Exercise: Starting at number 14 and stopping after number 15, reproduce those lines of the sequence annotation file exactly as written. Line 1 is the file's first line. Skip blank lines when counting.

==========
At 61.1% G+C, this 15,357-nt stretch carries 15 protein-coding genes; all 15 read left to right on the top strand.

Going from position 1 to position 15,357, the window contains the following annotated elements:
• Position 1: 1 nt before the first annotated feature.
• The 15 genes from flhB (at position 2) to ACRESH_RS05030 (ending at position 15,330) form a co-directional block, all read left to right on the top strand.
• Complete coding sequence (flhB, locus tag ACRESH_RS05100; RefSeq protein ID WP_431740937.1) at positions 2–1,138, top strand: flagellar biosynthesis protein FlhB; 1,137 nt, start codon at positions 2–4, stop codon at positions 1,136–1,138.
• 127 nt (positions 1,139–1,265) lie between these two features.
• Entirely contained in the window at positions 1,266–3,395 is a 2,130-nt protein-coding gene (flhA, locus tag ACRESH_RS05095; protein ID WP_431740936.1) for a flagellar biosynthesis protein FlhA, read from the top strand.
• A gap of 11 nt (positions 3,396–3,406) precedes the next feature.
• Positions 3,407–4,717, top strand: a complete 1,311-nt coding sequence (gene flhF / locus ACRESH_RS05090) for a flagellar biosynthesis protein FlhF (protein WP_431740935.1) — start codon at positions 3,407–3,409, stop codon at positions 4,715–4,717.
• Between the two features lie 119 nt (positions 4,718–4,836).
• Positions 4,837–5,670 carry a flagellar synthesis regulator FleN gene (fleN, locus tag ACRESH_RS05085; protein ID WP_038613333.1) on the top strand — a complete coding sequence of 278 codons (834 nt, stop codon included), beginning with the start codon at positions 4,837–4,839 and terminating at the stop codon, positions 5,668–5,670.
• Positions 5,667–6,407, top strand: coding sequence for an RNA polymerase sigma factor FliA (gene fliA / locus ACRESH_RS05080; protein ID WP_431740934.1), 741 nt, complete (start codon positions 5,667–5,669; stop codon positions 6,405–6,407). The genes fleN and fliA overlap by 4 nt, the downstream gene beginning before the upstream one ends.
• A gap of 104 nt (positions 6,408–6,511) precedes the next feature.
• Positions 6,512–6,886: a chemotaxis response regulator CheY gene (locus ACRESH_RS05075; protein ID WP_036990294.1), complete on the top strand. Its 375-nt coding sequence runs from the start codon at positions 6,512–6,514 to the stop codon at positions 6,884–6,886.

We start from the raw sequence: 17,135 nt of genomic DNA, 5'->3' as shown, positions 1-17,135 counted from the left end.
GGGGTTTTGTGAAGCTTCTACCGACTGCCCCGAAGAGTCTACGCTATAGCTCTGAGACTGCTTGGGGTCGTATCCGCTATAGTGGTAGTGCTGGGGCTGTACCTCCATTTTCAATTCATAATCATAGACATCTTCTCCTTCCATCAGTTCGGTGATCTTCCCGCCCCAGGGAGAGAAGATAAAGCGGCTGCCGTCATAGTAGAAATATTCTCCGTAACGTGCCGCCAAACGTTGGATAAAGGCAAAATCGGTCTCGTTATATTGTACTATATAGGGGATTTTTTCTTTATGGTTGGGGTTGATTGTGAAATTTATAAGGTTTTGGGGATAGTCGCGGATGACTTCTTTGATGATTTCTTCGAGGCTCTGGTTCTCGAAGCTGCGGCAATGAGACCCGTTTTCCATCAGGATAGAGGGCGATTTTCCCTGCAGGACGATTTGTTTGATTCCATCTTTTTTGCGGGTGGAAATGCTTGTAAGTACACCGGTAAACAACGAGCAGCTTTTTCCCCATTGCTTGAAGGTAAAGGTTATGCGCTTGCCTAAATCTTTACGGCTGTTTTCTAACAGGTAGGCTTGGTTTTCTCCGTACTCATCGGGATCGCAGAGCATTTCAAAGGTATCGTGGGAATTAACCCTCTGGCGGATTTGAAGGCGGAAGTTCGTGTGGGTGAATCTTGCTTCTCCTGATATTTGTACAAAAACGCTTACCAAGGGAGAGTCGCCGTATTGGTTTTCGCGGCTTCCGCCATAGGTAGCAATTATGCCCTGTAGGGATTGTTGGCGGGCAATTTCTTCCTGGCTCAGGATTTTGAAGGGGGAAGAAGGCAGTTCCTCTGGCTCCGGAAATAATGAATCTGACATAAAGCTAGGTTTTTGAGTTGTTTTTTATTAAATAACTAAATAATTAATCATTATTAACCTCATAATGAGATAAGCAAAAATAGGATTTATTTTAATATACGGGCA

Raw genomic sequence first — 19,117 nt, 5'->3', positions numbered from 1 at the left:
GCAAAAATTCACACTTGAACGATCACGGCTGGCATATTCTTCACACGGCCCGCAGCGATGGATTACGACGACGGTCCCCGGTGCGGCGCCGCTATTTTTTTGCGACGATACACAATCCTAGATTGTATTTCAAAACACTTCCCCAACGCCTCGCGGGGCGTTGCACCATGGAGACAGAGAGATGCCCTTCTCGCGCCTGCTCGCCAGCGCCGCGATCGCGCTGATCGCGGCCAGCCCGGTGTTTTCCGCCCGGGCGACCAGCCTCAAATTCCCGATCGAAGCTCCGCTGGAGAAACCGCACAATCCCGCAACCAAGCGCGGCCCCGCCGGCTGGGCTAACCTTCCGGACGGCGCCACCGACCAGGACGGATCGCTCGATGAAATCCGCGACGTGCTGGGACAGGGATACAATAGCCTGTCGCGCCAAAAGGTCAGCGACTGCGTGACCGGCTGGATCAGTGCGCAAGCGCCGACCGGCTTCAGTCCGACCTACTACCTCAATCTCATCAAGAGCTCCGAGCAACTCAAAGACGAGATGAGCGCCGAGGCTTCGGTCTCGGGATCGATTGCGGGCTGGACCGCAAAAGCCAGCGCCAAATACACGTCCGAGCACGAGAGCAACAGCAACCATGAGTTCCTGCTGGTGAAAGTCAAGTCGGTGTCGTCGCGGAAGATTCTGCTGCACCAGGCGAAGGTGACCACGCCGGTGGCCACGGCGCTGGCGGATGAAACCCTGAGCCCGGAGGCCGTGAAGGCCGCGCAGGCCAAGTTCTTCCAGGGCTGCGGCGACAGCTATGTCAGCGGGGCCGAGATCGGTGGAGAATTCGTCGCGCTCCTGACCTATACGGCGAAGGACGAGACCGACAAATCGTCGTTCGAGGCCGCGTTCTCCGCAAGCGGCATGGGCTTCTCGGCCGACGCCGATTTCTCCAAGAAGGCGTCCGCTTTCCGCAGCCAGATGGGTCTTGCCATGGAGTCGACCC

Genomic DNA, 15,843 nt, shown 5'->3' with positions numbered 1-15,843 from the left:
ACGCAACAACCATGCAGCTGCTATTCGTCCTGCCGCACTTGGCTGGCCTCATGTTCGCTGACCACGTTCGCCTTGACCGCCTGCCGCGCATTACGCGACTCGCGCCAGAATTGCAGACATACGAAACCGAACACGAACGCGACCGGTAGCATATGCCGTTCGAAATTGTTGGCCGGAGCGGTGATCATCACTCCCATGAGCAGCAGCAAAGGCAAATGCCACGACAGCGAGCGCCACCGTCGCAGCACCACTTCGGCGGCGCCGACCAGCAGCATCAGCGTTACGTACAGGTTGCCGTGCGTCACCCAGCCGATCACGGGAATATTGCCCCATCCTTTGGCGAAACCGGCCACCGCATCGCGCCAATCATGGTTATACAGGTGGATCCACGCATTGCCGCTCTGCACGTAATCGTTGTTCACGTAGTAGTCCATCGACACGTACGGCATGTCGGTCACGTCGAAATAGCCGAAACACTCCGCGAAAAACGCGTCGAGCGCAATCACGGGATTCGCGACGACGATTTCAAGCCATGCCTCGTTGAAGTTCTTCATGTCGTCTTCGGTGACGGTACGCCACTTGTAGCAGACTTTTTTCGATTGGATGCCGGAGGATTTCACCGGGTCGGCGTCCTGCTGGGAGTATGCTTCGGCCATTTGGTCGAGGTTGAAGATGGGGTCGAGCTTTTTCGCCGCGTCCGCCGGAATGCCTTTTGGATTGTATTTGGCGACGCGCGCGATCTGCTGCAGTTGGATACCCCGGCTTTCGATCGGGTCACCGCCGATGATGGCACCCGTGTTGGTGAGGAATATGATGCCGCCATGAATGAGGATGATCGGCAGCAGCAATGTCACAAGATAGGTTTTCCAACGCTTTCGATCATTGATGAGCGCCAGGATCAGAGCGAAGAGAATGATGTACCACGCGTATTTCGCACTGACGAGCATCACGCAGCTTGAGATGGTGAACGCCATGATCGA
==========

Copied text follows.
• Positions 6,512–6,886: a chemotaxis response regulator CheY gene (locus ACRESH_RS05075; protein ID WP_036990294.1), complete on the top strand. Its 375-nt coding sequence runs from the start codon at positions 6,512–6,514 to the stop codon at positions 6,884–6,886.

We start from the raw sequence: 17,135 nt of genomic DNA, 5'->3' as shown, positions 1-17,135 counted from the left end.